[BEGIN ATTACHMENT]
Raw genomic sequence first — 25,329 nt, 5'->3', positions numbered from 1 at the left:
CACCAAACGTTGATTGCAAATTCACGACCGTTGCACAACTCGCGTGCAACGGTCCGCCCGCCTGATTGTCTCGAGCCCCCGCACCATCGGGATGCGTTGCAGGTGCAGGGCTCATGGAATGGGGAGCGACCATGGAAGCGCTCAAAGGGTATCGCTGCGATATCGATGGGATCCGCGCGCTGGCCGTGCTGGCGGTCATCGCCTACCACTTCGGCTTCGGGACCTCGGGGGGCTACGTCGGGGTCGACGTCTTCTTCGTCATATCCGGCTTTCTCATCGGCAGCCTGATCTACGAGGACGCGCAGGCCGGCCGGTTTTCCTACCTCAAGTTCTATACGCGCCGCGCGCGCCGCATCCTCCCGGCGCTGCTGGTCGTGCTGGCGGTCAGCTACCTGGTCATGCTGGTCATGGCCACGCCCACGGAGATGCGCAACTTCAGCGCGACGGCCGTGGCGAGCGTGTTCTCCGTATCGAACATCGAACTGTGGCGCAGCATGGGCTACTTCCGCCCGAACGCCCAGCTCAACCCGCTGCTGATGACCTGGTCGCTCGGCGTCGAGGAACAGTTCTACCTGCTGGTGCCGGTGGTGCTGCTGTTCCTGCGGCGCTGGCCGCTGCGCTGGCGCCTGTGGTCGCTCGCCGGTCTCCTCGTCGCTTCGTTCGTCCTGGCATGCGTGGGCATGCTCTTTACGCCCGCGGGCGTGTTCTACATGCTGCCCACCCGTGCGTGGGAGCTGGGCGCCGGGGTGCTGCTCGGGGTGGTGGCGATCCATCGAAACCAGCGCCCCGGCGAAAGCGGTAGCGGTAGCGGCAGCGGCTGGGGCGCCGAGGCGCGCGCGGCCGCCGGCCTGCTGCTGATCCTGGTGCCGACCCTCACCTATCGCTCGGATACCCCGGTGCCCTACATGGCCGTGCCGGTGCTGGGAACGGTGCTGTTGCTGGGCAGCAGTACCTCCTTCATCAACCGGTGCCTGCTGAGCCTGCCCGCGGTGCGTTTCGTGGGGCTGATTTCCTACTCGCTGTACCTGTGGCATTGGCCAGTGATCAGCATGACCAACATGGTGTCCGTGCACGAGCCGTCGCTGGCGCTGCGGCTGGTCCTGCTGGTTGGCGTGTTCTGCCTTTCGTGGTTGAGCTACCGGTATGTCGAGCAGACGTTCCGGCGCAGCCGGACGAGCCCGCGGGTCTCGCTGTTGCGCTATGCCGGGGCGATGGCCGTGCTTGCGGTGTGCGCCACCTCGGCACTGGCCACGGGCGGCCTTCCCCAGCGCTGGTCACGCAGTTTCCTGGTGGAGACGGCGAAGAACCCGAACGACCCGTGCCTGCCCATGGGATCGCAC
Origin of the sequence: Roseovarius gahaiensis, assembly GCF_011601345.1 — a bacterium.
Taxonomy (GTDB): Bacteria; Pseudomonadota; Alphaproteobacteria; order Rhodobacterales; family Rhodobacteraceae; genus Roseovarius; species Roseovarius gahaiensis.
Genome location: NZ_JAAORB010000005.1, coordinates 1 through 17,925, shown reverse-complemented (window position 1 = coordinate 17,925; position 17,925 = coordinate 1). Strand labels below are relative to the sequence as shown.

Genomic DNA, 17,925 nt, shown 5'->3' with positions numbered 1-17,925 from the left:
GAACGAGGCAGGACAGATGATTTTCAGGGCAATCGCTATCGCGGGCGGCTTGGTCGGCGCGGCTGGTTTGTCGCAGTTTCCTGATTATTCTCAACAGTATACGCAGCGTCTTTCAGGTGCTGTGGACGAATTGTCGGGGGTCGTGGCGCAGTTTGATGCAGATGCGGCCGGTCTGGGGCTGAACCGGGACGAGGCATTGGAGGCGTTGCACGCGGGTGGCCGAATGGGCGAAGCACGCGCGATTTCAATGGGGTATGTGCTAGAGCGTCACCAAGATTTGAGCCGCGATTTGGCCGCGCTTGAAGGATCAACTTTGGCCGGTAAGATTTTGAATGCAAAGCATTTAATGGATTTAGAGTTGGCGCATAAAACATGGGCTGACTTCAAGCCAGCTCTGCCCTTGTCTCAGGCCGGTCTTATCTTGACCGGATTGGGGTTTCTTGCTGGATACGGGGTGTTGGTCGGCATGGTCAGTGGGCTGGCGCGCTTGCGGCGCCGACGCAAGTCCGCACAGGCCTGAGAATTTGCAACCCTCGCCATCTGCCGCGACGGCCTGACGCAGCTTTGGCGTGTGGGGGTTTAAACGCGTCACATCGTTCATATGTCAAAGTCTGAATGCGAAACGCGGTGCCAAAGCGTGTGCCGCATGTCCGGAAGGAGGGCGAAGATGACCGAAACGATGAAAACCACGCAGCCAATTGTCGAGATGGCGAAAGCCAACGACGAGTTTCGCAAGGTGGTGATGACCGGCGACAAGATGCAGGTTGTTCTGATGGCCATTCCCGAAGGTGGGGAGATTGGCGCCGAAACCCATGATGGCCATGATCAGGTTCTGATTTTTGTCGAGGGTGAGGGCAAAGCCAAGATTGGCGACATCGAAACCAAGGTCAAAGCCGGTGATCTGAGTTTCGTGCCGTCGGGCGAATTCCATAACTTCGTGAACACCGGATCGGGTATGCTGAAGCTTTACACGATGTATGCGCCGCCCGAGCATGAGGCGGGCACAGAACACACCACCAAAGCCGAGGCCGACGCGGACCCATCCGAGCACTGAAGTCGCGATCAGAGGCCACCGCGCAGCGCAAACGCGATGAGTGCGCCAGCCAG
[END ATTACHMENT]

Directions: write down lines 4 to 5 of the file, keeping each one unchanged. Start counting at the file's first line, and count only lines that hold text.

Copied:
Taxonomy (GTDB): Bacteria; Pseudomonadota; Alphaproteobacteria; order Rhodobacterales; family Rhodobacteraceae; genus Roseovarius; species Roseovarius gahaiensis.
Genome location: NZ_JAAORB010000005.1, coordinates 1 through 17,925, shown reverse-complemented (window position 1 = coordinate 17,925; position 17,925 = coordinate 1). Strand labels below are relative to the sequence as shown.